Well, the thing is that in my school, of almost 150 pupils, I think I have 3 with Swedish as their first language. So, I need teachers who speak Swedish. It’s very important that teachers speak good or a reasonably correct Swedish. I’m very careful with teachers speaking Swedish and that they try to remind pupils to speak Swedish at breaktimes as well, because most pupils have the same first language. And if they fall back into that and they’re not forced to speak Swedish, then their Swedish won’t develop, and they won’t learn new vocabulary. (Principal 008).
Evidently, in schools where students are struggling with adapting to the Swedish language, teachers’ language competencies are more highly valued than their ability to take on the role of bridge-builders.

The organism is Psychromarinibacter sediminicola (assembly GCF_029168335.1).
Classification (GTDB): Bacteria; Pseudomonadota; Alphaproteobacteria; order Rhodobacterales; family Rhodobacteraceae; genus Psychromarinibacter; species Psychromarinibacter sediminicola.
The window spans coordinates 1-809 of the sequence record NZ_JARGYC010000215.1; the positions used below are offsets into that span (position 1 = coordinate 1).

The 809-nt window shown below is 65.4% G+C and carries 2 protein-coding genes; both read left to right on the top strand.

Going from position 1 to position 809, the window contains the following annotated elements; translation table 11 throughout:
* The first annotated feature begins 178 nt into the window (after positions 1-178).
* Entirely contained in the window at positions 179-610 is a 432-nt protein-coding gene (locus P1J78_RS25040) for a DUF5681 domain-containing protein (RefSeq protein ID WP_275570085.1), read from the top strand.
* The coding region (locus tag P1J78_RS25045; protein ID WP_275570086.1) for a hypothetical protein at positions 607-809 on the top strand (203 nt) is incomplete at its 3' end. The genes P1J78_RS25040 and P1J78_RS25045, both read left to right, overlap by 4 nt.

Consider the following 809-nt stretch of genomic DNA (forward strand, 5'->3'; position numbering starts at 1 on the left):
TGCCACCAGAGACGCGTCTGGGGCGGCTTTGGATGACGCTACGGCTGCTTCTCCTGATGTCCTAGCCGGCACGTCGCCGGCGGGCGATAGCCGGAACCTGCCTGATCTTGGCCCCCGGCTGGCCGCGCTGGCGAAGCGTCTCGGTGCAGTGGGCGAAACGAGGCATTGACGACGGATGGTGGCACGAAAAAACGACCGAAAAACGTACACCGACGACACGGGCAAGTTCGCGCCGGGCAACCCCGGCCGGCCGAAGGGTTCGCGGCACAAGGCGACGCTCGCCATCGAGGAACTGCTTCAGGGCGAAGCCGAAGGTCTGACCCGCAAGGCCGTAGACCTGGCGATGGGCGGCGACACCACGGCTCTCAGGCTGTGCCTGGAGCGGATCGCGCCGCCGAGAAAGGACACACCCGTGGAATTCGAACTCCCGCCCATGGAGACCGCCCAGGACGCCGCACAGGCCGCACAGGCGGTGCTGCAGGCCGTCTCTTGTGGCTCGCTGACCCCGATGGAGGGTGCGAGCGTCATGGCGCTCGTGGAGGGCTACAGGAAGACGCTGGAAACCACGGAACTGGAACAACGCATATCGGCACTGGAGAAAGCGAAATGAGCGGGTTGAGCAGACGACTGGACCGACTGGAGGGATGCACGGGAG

However, other principals explicitly refer to utilising migrant teachers as bridge-builders or as role models.
It’s also one of the reasons I thought it [hiring a teacher who had previously participated in the fast-track education] was a good idea. We have many pupils with another mother tongue than Swedish, and I think it’s good to show the pupils different opportunities: that teachers also have different backgrounds and different qualities and skills. (Principal 005).
This principal clearly sees the students’ Swedish language skills as lacking. Moreover, s/he also reflects upon the organizational consequences behind the decision to employ an immigrant teacher.